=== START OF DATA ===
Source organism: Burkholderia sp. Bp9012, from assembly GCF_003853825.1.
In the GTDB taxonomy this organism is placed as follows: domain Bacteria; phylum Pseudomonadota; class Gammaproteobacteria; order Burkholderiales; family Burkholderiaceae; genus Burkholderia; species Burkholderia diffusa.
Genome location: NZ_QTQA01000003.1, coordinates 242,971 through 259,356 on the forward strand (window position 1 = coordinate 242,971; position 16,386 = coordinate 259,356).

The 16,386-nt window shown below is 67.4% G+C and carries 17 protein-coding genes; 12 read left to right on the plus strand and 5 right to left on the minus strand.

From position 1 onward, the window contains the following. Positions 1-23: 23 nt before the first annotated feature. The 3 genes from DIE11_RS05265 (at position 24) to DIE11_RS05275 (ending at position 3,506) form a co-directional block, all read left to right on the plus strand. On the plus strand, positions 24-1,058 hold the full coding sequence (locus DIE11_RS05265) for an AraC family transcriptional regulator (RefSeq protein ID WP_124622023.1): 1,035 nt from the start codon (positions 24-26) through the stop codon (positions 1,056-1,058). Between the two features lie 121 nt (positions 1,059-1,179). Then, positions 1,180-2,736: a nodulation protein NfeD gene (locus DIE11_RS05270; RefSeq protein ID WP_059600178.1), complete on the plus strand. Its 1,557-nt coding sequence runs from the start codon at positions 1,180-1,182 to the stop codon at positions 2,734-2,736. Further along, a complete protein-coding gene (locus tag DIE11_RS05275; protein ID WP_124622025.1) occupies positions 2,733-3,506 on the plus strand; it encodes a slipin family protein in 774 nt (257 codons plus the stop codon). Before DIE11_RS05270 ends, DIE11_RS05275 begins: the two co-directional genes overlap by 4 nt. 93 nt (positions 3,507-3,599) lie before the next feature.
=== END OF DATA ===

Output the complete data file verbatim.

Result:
Source organism: Burkholderia sp. Bp9012, from assembly GCF_003853825.1.
In the GTDB taxonomy this organism is placed as follows: domain Bacteria; phylum Pseudomonadota; class Gammaproteobacteria; order Burkholderiales; family Burkholderiaceae; genus Burkholderia; species Burkholderia diffusa.
Genome location: NZ_QTQA01000003.1, coordinates 242,971 through 259,356 on the forward strand (window position 1 = coordinate 242,971; position 16,386 = coordinate 259,356).

The 16,386-nt window shown below is 67.4% G+C and carries 17 protein-coding genes; 12 read left to right on the plus strand and 5 right to left on the minus strand.

From position 1 onward, the window contains the following. Positions 1-23: 23 nt before the first annotated feature. The 3 genes from DIE11_RS05265 (at position 24) to DIE11_RS05275 (ending at position 3,506) form a co-directional block, all read left to right on the plus strand. On the plus strand, positions 24-1,058 hold the full coding sequence (locus DIE11_RS05265) for an AraC family transcriptional regulator (RefSeq protein ID WP_124622023.1): 1,035 nt from the start codon (positions 24-26) through the stop codon (positions 1,056-1,058). Between the two features lie 121 nt (positions 1,059-1,179). Then, positions 1,180-2,736: a nodulation protein NfeD gene (locus DIE11_RS05270; RefSeq protein ID WP_059600178.1), complete on the plus strand. Its 1,557-nt coding sequence runs from the start codon at positions 1,180-1,182 to the stop codon at positions 2,734-2,736. Further along, a complete protein-coding gene (locus tag DIE11_RS05275; protein ID WP_124622025.1) occupies positions 2,733-3,506 on the plus strand; it encodes a slipin family protein in 774 nt (257 codons plus the stop codon). Before DIE11_RS05270 ends, DIE11_RS05275 begins: the two co-directional genes overlap by 4 nt. 93 nt (positions 3,507-3,599) lie before the next feature.